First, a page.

6. Less is more when storing. If you're making a large batch of ice cream, consider storing the ice cream in smaller containers, especially single-serving ones so you don't have to worry about scooping from a small container.
The less the ice cream melts and refreezes, the better the texture. So, opening the same container fewer times will result in better ice cream overall.
If you want to store ice cream in a multi-serving container it's best to use a wide, shallow, and air-tight storage container for ice cream as it will freeze faster this way.
I always recommend hand washing ice cream scoops even if they say dishwasher safe as the coating can start to come off faster from the dishwasher.
Unopened ice cream will keep well in the freezer (anywhere from 2 to 6 months) as long as the optimum temperature remains consistent. But really, who has ice cream that lasts that long unless you forget about it?
Tips to Keep Ice Cream Smooth and Creamy
1. Scoop out the amount of ice cream you want and then put the rest back in the freezer immediately.
The more ice cream melts and refreezes, the poorer the quality and texture of the ice cream.
2. Place a piece of plastic wrap or waxed paper directly onto the ice cream before putting the lid back on.
This will help prevent air from getting to the ice cream, which causes freezer burn and an icy texture.
3. Store your ice cream in the main part of the freezer, as close to the back as possible, and preferably below other frozen items.
It's tempting to store ice cream in the freezer door for ease of access, but temperature fluctuates a lot more there and can thus alter the quality of your ice cream.
The back area of the freezer will have the least fluctuations of temperature when you open the freezer door and thus help keep your ice cream at the optimal temperature for the best texture.
4. While it may need a few minutes to warm up to be super scoopable, ice cream freezes best below 0°F.
You can use a freezer thermometer to see what yours is currently set at, or at least set your freezer temperature to as cold as possible.
Can I Fix Already Icy Ice Cream?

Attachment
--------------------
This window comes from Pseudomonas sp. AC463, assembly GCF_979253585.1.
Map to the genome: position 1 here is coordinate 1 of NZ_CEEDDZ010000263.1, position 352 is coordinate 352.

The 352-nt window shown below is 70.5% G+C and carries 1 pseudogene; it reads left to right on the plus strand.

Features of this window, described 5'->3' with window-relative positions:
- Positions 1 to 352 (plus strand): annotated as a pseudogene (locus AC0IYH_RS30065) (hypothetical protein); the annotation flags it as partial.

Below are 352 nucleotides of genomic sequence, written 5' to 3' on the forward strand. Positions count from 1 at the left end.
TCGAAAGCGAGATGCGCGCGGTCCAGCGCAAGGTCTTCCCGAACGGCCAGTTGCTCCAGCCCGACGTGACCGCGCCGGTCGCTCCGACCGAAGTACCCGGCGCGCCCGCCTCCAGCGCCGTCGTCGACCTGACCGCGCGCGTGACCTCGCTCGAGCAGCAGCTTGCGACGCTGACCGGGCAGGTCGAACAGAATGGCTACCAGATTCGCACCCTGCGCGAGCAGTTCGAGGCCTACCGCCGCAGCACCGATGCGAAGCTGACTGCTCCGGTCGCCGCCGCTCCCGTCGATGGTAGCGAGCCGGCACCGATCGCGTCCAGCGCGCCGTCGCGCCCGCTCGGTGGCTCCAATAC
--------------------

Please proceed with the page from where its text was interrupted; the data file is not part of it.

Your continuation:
You may have ended up on this article because your ice cream is already icy and you're hoping there's a way to salvage it. There is hope!
If you notice ice crystals on the surface of your ice cream, it's likely freezer burnt.
It's still okay to eat, just not the optimal texture. As per the FDA, freezer burn means the quality of the food has lessened but not the safety.
First, see how deep the freezer burn goes. If it's just the very top layer you can scrape the icy part off and eat the rest as normal.
If it's still too icy, here are a couple of things you can try.
1. Try leaving it out on the counter for about 10 minutes before eating. This may help some of the larger icy chunks melt a bit into a more palatable texture.
2. If it's still too icy, you can let it completely melt in the refrigerator (not at room temperature or you risk bacteria growth) and then churn it again using an ice cream maker.
If at that point it's still not to your liking you can repurpose the ice cream.
The ice cream may still make a delicious milkshake, especially if you also use a scoop of non-icy ice cream. For a slightly healthier option, add a scoop to a smoothie instead.
I like to use it as a decadent coffee creamer or extra-fancy hot chocolate depending on the flavor.
You can also use it in place of other dairy ingredients like milk or cream in batter recipes such as pancakes or muffins.